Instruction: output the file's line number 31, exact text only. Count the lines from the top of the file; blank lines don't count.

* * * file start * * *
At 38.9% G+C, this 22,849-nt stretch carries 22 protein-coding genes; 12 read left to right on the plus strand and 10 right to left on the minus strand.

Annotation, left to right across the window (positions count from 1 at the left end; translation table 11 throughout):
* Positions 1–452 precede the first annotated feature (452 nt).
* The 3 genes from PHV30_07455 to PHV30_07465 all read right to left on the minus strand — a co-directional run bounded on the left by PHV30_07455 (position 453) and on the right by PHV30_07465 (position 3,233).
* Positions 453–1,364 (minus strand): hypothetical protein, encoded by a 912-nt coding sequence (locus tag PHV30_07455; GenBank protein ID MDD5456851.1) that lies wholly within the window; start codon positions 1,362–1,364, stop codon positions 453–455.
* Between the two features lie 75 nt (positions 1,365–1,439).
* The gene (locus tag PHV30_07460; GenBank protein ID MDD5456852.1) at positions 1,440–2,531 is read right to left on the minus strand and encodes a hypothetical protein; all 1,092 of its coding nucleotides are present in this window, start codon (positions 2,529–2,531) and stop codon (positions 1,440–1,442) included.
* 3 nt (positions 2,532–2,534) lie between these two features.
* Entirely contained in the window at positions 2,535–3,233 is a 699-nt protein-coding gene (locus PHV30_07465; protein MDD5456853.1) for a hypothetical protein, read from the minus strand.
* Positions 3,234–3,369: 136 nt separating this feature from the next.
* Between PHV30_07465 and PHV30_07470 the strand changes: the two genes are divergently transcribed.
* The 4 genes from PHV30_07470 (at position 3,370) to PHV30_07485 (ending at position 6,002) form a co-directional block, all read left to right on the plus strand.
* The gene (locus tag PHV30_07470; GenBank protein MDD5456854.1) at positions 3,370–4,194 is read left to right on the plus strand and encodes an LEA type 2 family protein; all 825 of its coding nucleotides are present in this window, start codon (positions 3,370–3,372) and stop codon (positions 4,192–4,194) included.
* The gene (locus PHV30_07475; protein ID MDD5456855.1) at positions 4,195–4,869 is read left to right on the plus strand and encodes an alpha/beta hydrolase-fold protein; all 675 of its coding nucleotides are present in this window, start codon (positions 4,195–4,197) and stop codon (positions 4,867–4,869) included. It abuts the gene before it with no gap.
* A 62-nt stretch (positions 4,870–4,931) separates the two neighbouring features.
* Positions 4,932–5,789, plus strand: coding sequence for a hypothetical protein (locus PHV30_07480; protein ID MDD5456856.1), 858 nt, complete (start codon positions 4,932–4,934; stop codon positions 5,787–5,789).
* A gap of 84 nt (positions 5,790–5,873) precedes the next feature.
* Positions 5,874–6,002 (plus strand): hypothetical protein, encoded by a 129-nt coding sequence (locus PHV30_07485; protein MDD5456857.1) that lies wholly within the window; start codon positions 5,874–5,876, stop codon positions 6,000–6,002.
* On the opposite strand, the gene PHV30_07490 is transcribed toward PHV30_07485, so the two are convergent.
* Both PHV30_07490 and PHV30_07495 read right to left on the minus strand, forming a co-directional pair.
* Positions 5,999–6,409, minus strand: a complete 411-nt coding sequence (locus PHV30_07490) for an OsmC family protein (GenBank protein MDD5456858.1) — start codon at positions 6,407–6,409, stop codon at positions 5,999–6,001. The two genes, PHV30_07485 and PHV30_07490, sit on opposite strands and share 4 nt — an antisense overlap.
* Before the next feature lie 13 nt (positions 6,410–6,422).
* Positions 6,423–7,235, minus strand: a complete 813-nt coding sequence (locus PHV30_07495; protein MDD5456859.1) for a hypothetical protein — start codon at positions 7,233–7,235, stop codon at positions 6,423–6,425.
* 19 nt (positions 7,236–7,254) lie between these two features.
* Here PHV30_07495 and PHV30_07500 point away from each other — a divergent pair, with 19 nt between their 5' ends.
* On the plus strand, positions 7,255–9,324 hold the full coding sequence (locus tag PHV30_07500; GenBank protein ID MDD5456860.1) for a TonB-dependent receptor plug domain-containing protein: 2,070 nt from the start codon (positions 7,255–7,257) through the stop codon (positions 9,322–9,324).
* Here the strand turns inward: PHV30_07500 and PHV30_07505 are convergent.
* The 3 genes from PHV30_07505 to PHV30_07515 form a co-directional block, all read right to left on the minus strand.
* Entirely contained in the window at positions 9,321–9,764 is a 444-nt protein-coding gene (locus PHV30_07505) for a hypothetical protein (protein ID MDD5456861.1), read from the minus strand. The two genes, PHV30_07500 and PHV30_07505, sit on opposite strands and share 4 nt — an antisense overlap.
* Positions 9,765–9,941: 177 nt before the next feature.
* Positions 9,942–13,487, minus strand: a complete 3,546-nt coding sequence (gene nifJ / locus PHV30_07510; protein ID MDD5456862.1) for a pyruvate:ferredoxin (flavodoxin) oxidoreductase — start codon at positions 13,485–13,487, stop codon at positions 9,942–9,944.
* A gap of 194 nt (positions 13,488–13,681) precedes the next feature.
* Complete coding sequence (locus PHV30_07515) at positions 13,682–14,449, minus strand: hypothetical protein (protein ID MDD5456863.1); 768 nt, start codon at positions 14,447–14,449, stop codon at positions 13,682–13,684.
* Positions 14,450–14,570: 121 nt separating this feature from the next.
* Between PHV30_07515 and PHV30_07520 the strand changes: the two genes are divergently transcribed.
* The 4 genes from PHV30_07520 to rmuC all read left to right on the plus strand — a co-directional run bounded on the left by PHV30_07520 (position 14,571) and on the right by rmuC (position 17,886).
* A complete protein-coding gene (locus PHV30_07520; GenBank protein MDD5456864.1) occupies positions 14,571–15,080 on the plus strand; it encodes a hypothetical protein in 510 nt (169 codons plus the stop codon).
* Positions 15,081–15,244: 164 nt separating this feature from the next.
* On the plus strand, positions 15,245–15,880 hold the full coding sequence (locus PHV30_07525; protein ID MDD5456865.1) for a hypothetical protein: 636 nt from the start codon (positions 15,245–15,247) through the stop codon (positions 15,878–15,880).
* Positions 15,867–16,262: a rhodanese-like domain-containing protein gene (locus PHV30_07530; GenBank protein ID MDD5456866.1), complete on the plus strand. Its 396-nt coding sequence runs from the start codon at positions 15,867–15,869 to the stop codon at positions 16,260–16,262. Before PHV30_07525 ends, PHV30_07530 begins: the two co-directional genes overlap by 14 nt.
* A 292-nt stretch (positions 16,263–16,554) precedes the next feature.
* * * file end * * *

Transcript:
* Positions 9,942–13,487, minus strand: a complete 3,546-nt coding sequence (gene nifJ / locus PHV30_07510; protein ID MDD5456862.1) for a pyruvate:ferredoxin (flavodoxin) oxidoreductase — start codon at positions 13,485–13,487, stop codon at positions 9,942–9,944.